Shareholders bring lawsuit against CEO of SearsJune 4, 2015 1:50 pm Leave your thoughts
Sears CEO Eddie Lampert is embroiled in a lawsuit filed by company shareholders after a proposed sale of the company's real estate holdings to a trust fund under his control.
The sale, estimated at around $2.5 billion, would move ownership of 254 Sears stores over to Seritage Growth Properties, an investment trust owned by Sears holdings, of which Lampert owns 49 percent. The deal, which is expected to close by the end of the month, would then end in Seritage leasing the stores back to Sears for $150 million in the first year.
According to the lawsuit, "The proposed transaction is a financially and structurally unfair deal. Sears and its stockholders would receive a severely inadequate cash payment that the defendant Lampert-controlled company may use to cover operating losses and debt obligations for another year or so, before stockholders are left holding the bag in an insolvency widely viewed as inevitable if the proposed transaction occurs."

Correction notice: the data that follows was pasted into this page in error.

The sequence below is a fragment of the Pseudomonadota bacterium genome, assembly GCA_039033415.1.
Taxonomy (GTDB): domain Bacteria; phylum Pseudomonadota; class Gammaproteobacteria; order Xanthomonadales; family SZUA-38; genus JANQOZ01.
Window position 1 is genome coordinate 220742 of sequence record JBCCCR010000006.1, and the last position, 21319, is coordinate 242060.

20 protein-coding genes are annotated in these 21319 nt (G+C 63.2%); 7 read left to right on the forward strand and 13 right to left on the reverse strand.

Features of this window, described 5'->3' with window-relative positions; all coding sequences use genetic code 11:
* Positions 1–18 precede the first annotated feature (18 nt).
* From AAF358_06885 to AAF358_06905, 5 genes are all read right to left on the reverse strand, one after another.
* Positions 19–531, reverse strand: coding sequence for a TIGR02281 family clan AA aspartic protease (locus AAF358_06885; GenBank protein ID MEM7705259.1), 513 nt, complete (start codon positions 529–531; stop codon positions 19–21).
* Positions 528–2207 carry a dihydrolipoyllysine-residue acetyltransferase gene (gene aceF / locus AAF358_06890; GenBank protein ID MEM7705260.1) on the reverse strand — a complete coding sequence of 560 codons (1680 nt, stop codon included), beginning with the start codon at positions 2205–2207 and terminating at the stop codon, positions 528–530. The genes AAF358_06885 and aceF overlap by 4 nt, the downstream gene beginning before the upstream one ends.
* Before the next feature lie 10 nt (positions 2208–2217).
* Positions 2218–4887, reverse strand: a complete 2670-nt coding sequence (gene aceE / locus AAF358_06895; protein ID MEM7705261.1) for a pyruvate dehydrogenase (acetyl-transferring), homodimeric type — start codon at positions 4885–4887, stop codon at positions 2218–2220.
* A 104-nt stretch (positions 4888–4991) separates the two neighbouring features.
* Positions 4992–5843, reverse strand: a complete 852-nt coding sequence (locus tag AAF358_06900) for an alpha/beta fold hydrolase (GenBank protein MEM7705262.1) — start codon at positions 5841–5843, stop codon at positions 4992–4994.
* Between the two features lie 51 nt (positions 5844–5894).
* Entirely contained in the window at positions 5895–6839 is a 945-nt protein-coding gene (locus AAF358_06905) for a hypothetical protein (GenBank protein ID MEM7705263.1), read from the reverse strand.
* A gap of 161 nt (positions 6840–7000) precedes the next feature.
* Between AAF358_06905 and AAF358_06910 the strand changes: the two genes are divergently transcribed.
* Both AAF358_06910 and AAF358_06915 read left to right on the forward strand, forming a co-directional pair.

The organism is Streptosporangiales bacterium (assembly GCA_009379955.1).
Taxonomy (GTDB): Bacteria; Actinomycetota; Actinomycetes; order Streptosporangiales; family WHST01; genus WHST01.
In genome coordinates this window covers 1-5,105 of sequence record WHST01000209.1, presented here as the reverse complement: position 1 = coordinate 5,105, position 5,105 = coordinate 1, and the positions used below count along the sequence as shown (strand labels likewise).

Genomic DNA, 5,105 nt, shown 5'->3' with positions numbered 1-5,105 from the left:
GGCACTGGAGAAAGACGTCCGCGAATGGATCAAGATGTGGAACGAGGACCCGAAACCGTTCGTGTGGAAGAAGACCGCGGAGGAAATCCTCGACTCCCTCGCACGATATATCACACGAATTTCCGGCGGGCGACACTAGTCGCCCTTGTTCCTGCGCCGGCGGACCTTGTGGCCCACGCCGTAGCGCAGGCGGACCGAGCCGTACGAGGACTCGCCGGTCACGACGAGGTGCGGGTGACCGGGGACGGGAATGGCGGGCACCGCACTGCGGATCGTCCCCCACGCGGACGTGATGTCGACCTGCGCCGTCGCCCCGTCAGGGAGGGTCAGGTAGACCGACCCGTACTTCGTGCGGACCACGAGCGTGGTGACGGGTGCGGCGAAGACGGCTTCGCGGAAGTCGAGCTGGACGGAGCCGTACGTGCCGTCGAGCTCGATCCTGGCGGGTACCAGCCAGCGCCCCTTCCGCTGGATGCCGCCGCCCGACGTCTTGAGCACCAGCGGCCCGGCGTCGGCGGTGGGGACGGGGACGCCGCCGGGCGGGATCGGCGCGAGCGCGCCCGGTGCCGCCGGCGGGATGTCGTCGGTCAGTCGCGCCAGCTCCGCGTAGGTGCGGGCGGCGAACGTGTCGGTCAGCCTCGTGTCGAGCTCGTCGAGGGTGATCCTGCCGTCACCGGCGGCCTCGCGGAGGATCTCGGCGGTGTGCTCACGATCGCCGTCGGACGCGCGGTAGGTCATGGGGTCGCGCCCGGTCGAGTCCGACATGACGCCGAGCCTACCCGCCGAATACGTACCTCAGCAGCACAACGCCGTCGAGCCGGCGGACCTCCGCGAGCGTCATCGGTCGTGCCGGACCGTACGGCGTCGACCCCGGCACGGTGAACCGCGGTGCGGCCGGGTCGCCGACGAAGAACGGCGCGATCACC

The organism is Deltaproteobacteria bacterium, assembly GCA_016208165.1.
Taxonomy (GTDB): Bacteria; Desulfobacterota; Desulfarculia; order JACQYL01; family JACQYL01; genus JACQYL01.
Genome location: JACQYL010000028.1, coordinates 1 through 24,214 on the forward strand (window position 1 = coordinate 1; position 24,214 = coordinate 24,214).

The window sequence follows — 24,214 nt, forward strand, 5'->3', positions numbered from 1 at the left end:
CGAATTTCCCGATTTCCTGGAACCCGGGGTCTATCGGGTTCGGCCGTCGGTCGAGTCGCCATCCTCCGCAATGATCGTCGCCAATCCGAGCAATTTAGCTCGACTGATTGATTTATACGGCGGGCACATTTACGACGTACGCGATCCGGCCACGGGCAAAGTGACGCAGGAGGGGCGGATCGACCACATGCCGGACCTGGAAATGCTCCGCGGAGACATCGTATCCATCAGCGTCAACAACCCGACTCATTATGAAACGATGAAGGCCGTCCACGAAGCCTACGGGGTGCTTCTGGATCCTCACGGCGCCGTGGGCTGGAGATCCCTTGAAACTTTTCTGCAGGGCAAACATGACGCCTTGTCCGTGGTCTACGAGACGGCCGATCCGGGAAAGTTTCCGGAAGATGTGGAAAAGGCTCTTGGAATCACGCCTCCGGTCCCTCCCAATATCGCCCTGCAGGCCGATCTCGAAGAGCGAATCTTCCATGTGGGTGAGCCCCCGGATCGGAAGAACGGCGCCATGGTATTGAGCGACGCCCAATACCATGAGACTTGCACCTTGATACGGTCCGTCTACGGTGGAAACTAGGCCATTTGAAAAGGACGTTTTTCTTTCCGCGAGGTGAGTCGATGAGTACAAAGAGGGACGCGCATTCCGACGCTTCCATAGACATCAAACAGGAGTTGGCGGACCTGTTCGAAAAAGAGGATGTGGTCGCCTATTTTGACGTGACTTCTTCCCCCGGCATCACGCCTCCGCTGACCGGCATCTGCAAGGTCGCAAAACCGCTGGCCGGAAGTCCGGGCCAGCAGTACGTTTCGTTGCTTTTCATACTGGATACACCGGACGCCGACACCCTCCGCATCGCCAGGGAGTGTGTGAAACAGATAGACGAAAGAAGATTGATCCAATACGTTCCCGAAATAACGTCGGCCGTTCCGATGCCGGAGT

According to the Chicago Tribune, "Sears has lost money for 11 straight quarters. It lost $1.7 billion in 2014 while hemorrhaging cash." Sears merged with Kmart as part of an $11 billion deal back in 2005, and its sales have been steadily declining since. Shareholders see the sale to Seritage as hastening the company towards an inevitable collapse and liquidation, and one that leaves Lambert coming out on top financially and leaving them with very little in the way of compensation.
Responding to the lawsuit, a spokesperson from Sears stated that, "The complaint contains numerous factual misstatements and is legally without merit. The company plans to contest it vigorously and believes the proposed real estate investment trust transaction will provide substantial benefits to Sears Holdings and its shareholders."
If you believe that your rights as a shareholder have been violated, it is important to contact an experienced business lawyer as soon as possible.
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